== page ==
Platinum benefits from higher demand in glass industry

The World Platinum Investment Council’s (WPIC’s) latest forecast anticipates a 69% growth in demand for platinum from the glass industry, rising to 658 000 oz this year, compared with 391 000 oz in 2020.

As a proportion of overall industrial demand for platinum, glass is set to contribute 9% this year, compared with 6% in 2020.

The forecast is supported by two quarters of data that show strong year-on-year gains already this year.

While some of this is attributable to the sector playing post-pandemic “catch-up”, with some capacity build-out planned for 2020 falling into 2021, there are clear signs that this year’s stellar growth is reflective of an industry that is itself experiencing strong demand, especially in China, the WPIC notes.

In fact, in 2020, many plans to increase liquid crystal display (LCD) furnace capacity and glass fibre production lines remained in place, despite the Covid-19 pandemic.

“If anything, the crisis has created supply shortages which have, in turn, boosted prices of certain glass-related end-products, all of which has encouraged manufacturers to add to capacity.

“China, in particular, is expected to see a substantial increase in its LCD substrate and fibreglass capacity this year in response to growing demand,” the council explains.

LCD substrates are used for screens in electronic products such as televisions, laptop computers, games consoles and smart phones. Fibreglass composites are needed across a range of industries – for example in the automotive, construction, telecommunications and wind power sectors.

The precious metal is an essential high-temperature material in the production of glass, owing to its high melting point (1 769 °C) and excellent oxidation resistance, corrosion resistance and chemical stability.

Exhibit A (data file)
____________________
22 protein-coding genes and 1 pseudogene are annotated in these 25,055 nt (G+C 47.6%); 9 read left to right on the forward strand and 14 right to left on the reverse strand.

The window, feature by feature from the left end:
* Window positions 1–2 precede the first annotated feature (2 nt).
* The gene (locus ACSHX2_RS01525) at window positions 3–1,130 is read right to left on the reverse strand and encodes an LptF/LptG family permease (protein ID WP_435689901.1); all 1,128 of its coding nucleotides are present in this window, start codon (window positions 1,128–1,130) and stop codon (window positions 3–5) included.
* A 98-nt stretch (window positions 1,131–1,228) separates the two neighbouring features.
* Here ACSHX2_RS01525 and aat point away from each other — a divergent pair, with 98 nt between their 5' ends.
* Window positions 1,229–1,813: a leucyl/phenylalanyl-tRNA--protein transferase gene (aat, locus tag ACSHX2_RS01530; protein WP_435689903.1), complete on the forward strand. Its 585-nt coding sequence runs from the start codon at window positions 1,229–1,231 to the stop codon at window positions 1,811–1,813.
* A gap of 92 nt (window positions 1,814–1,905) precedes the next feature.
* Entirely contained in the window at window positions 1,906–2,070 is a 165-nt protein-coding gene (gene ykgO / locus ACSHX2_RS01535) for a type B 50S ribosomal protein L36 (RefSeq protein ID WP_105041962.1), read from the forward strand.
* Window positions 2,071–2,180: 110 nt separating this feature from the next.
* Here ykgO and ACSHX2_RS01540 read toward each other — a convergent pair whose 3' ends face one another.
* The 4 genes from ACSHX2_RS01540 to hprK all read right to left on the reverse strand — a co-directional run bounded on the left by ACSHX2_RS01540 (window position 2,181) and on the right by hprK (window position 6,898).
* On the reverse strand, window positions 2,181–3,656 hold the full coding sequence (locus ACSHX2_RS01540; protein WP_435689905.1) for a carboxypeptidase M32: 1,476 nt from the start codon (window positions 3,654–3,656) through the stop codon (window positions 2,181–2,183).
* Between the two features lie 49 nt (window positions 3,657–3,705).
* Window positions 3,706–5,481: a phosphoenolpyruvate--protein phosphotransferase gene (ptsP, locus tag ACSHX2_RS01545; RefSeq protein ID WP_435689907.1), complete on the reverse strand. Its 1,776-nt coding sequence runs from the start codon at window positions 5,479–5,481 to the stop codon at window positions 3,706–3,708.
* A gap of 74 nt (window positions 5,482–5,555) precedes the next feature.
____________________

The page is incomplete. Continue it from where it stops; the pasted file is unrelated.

Platinum does not require coating protection when used at high temperatures.

Platinum is often used in the linings of vessels that contain, channel and form molten glass. It is also used to coat equipment such as ceramic stirrers and bowls that are used to mix the molten glass to ensure a consistent composition, especially when a high-quality end-product is required.

The use of platinum alloys – typically platinum and its sister platinum group metal rhodium – brings many benefits to glass manufacturers by enabling increased output, reduced downtime and minimising impurities in the glass.

The latter aspect is crucial for LCD glass, which needs to be of high quality with minimal defects.

In addition to the expansion of furnace and manufacturing capacity leading to increased platinum demand, chemicals company Johnson Matthey believes manufacturers have also been taking steps this year and last to reduce the rhodium content in the alloys used in glass-making equipment, owing to its high cost.

According to Johnson Matthey, rhodium consumption by the glass industry declined by 89% in 2020 as manufacturers switched to solutions with a higher platinum content.

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